The oil price collapsed last Monday after an acrimonious meeting of the Opec exporters’ cartel. Having been above $105 a barrel as recently as June 2014, US crude fell to $37.65. That represents a 64pc drop in just 18 months – to the lowest level since the worst of the global financial crisis in February 2009.
Oil plunged again last Thursday, moving below $37 – amid further evidence that Opec’s 12 member states, from the mighty Saudi Arabia to tiny Ecuador, are cracking up. After staying well above $40 a barrel for months, crude has now crashed decisively through that psychological lower bound. Now it’s been breached, there’s widespread speculation crude could tumble much further – maybe even as low as $20.
Attempting to forecast the oil price is a mug’s game. But that hasn’t stopped me in the past (ahem!) The reality is that crude is so important to modern life, and the path of the global economy, that for all the pitfalls of prediction, any serious economist needs to have a view on the future cost of the black stuff. Pivotal not just in terms of energy and transport, but also the manufacture of vital inputs from polymers to fertilizers, the dollar oil price is perhaps the world’s single most important economic variable.
My view is that the current price dip is temporary, partly illusory and that oil is now heavily over-sold, having fallen way below its fundamental value. As such, I’d venture that, in the absence of a 2008-style systemic meltdown on global markets, $100-a-barrel oil will return by the middle of 2015.
UK car sales are now the second-highest in Europe. I know that’s true because I repeatedly heard it on a variety of national news bulletins last week and read it on the front page of several respected business newspapers. Yet it’s only true up to a point.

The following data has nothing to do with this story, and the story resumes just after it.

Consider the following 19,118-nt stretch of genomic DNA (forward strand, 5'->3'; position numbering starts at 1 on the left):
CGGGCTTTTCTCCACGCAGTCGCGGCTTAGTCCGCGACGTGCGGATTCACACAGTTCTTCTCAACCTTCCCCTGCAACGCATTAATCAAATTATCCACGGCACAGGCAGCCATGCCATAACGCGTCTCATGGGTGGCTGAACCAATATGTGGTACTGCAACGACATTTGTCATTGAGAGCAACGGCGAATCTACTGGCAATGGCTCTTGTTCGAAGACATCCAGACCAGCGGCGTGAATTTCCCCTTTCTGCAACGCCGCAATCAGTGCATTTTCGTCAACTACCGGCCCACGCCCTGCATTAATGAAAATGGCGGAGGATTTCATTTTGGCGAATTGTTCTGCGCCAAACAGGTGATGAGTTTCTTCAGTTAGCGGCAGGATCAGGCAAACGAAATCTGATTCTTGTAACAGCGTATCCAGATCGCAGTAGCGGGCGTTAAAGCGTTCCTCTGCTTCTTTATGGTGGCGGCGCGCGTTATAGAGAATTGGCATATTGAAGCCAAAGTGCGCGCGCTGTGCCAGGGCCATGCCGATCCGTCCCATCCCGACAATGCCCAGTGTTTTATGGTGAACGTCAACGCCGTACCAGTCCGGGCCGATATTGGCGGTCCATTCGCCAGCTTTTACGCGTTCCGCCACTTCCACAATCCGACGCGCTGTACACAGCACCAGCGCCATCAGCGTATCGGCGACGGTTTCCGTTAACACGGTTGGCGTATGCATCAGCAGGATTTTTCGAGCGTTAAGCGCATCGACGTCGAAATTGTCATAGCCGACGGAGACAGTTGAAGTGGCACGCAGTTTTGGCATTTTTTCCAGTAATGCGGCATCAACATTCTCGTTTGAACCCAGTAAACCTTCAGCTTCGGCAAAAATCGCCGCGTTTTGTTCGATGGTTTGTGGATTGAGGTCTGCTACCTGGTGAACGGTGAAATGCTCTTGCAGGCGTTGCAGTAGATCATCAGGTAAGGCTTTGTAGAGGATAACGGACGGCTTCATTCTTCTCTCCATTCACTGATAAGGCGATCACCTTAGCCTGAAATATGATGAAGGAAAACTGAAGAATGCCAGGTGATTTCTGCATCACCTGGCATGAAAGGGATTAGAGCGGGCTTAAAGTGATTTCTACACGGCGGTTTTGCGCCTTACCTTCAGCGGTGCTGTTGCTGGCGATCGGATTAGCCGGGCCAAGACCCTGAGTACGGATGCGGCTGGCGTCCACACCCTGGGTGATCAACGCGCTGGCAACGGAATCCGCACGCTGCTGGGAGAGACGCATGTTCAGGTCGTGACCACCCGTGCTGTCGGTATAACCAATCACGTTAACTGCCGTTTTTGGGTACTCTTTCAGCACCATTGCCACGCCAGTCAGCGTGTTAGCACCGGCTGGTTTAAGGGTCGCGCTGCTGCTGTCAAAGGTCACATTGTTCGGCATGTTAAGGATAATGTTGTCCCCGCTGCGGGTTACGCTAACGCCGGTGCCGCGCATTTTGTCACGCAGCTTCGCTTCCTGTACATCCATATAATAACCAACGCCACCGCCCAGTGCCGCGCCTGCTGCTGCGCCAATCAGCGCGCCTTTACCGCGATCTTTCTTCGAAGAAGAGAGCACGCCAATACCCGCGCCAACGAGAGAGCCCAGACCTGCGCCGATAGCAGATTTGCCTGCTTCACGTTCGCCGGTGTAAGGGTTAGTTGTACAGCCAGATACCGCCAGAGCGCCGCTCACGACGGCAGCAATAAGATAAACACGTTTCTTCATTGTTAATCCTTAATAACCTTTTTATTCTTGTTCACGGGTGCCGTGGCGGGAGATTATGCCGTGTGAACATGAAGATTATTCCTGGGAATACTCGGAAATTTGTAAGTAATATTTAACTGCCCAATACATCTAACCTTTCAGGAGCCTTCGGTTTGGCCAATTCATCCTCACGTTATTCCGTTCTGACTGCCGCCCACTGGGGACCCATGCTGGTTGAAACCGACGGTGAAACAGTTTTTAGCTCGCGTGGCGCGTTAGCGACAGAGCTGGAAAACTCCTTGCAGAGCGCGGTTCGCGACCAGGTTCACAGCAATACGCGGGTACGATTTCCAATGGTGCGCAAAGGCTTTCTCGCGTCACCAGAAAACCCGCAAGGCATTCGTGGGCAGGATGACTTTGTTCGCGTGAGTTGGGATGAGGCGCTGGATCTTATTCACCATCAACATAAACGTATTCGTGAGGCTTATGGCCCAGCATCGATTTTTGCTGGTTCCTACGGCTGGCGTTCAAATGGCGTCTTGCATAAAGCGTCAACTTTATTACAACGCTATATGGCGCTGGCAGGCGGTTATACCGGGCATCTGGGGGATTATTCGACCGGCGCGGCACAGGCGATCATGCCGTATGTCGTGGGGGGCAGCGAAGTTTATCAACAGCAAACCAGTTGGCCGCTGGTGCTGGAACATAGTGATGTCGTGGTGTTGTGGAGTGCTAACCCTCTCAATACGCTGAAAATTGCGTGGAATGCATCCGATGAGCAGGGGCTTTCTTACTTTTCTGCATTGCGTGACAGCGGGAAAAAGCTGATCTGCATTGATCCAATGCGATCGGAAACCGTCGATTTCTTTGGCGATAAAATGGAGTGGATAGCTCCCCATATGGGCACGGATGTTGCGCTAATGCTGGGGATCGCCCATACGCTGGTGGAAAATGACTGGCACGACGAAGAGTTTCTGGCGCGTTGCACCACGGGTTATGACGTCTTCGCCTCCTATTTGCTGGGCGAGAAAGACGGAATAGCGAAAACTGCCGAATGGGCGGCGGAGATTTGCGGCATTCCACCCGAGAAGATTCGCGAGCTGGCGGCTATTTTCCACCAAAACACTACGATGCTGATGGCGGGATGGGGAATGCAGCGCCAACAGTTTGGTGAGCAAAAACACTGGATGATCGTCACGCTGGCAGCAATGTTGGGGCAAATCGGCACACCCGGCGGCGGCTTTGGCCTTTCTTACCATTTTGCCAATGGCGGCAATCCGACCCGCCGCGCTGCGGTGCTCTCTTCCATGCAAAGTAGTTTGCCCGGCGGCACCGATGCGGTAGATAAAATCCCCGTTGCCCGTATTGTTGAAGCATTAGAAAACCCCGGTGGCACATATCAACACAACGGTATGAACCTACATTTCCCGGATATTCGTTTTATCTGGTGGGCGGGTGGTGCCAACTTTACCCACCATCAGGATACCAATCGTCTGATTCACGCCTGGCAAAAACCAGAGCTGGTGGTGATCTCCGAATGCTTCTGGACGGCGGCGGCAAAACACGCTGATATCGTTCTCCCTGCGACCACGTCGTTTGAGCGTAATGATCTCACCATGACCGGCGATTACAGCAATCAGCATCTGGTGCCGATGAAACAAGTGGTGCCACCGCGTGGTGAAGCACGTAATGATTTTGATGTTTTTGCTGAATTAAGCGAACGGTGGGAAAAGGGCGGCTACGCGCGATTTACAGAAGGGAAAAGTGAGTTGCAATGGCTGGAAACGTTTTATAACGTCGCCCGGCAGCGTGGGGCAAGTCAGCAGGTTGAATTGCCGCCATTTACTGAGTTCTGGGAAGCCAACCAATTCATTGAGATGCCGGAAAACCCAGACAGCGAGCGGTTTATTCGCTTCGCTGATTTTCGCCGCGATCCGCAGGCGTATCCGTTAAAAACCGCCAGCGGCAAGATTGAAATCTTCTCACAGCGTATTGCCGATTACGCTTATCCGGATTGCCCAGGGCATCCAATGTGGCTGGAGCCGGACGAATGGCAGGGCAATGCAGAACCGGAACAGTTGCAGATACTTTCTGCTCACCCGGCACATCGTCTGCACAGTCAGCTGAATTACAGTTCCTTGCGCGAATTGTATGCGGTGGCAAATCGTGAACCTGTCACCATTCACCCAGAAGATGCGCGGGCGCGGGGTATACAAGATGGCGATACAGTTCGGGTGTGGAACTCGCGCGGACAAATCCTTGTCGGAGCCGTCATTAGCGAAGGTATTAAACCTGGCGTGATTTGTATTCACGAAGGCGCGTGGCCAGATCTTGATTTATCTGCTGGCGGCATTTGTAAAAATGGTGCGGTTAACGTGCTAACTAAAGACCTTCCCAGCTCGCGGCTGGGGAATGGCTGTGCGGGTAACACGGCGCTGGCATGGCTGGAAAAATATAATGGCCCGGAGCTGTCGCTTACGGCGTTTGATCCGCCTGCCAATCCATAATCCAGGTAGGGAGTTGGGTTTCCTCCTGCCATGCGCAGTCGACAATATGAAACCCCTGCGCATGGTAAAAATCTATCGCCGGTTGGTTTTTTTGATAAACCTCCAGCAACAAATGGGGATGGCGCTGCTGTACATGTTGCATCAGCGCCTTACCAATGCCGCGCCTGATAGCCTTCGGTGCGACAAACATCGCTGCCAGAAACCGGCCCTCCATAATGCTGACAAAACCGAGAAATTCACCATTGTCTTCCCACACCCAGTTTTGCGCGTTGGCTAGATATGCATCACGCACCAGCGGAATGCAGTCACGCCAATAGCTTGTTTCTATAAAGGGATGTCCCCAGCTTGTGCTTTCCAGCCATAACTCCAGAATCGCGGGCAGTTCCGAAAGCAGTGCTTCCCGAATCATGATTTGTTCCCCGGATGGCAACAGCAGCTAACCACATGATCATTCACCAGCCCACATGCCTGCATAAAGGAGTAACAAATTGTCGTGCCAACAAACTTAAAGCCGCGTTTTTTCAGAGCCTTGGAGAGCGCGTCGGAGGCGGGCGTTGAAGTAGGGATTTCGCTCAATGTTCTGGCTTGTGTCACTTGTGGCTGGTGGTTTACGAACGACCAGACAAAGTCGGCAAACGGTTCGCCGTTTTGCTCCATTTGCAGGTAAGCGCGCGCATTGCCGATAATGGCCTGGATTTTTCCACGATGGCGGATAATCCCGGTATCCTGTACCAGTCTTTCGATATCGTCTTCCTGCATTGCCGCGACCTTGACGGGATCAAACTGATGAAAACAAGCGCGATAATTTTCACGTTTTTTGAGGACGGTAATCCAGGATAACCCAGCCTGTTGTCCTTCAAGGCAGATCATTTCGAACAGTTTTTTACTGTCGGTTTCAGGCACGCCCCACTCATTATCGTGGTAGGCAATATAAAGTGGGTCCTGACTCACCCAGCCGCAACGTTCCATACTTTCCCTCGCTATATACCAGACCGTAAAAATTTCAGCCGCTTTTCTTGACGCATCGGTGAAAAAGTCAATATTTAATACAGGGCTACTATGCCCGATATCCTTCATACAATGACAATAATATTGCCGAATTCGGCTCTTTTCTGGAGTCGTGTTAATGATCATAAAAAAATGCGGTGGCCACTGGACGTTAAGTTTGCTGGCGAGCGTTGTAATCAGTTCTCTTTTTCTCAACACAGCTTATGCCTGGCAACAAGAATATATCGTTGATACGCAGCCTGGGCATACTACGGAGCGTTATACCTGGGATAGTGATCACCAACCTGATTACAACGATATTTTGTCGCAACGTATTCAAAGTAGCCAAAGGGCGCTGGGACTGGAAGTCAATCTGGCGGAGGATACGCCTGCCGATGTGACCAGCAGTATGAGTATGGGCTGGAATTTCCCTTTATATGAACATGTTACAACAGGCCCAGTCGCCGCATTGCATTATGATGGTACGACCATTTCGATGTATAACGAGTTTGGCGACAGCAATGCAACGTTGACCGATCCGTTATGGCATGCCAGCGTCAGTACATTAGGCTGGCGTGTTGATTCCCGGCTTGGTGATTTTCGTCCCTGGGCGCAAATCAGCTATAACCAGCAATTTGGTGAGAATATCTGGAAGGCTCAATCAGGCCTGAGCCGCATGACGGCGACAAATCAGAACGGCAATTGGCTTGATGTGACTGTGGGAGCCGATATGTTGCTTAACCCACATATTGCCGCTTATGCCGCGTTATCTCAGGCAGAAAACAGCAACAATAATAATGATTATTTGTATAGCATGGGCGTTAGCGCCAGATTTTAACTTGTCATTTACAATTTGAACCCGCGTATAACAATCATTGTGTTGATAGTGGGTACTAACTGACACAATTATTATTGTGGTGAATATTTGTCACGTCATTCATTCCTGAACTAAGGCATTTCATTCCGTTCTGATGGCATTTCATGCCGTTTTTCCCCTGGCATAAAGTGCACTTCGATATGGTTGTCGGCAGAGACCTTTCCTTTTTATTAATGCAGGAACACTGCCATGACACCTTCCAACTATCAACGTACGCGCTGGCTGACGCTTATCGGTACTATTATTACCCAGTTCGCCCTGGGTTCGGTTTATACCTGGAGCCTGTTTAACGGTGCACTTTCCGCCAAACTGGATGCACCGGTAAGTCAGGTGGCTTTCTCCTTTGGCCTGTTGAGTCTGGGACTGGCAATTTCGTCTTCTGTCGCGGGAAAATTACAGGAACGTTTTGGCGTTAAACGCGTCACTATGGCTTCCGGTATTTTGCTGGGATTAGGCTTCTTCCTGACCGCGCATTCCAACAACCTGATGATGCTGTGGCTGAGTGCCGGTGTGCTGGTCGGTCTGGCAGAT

No-one is denying that 2.3m new cars were sold in Britain in 2013, according to the Society of Motor Manufacturers and Traders. That compares to 2.9m cars bought in Germany and marks a 10.8pc increase on UK car sales the year before.
Oil prices are on the up. Since early June, Brent crude has surged from just over $100 to reach $108.7 per barrel last week – a three-month high. West Texas Intermediate, the US oil benchmark, meanwhile hit $107, a level not seen since March 2012.
Rising energy costs hit consumers and firms, hinder growth and also stoke up inflation, especially in an oil-importing country like the UK. It’s particularly concerning that crude is rising despite growing evidence that the global economy is once again starting to slow.
For several years now, storm clouds have loomed large over much of the Western world. The sub-prime debacle dealt the “advanced” economies a shocking blow. With the US still sluggish, and Western Europe back in recession, four years on from the “credit crunch” the economic climate remains harsh.
The West’s response to sub-prime has, in my view, made our predicament even worse. Faced with widespread institutional insolvencies and high debts, governments have shielded politically powerful banks from reality, while indebting themselves, and so us, even more.
Since last weekend’s eurozone “grand summit”, the headlines have been positive and, in the official photos anyway, the main players appear to be smiling. As such, the global equity rally goes on. Behind the rictus grins, though, the gloves remain off, the rhetorical daggers still drawn. Having launched the biggest sovereign debt restructuring in history, Athens now faces the Herculean task of persuading holders of Greek bonds to accept a “voluntary” hair-cut.
Creditors are being asked to swap their bonds for a combination of new short-term instruments, issued by the European Financial Stability Facility, and longer-term Greek government debt. If half of them agree to take the hit then, under “collective action clauses” approved by the Greek Parliament, the deal could be forced on all bond-holders.